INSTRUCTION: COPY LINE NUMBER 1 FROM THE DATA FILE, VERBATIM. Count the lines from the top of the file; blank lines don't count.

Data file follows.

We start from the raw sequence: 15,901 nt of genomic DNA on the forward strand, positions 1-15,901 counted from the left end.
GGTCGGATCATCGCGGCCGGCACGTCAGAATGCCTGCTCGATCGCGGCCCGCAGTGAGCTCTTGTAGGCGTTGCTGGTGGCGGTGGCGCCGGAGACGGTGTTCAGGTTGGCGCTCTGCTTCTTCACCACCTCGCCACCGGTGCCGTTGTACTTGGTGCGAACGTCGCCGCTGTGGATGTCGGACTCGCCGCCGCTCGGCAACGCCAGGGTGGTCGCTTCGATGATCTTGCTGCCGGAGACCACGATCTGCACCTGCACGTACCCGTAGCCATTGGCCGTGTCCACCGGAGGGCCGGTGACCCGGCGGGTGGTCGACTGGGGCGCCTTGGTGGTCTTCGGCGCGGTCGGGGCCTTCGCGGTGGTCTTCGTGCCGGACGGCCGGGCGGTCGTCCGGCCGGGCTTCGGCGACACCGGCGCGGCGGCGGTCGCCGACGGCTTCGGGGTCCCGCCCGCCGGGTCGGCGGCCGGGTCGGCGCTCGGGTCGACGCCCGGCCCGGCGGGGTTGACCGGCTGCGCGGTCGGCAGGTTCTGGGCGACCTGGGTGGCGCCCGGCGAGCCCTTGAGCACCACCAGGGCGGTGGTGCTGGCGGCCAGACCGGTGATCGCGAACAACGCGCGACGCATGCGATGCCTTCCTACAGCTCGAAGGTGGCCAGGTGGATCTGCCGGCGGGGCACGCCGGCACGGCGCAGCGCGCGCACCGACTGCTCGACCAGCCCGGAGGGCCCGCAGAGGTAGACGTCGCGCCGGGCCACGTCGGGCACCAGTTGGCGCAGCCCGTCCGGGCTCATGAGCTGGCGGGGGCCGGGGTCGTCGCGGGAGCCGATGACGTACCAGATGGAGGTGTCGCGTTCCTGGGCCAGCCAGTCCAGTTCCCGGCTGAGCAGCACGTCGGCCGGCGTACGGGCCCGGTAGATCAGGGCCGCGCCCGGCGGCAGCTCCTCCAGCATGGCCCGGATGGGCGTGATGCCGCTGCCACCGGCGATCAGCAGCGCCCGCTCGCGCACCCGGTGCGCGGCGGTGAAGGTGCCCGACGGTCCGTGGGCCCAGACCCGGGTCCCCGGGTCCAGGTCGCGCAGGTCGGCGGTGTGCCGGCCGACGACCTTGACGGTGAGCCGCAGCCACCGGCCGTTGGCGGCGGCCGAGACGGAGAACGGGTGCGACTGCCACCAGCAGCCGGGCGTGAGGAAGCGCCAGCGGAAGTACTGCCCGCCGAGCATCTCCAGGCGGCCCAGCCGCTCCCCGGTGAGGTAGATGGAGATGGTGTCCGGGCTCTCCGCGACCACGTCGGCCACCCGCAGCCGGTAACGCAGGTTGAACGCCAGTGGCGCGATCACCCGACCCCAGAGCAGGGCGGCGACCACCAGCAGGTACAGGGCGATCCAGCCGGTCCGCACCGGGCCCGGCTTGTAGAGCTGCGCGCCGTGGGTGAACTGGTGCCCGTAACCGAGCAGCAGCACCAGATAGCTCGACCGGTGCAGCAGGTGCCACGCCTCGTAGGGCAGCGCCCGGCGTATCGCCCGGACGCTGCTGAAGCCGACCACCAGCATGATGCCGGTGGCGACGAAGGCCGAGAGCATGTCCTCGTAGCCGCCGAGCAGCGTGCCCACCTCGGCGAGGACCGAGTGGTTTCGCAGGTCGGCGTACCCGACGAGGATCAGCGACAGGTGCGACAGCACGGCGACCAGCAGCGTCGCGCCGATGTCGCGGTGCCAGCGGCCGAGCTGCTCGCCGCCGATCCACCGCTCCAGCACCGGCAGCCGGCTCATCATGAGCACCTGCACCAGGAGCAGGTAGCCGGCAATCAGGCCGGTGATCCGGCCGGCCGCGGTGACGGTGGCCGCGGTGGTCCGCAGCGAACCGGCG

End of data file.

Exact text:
We start from the raw sequence: 15,901 nt of genomic DNA on the forward strand, positions 1-15,901 counted from the left end.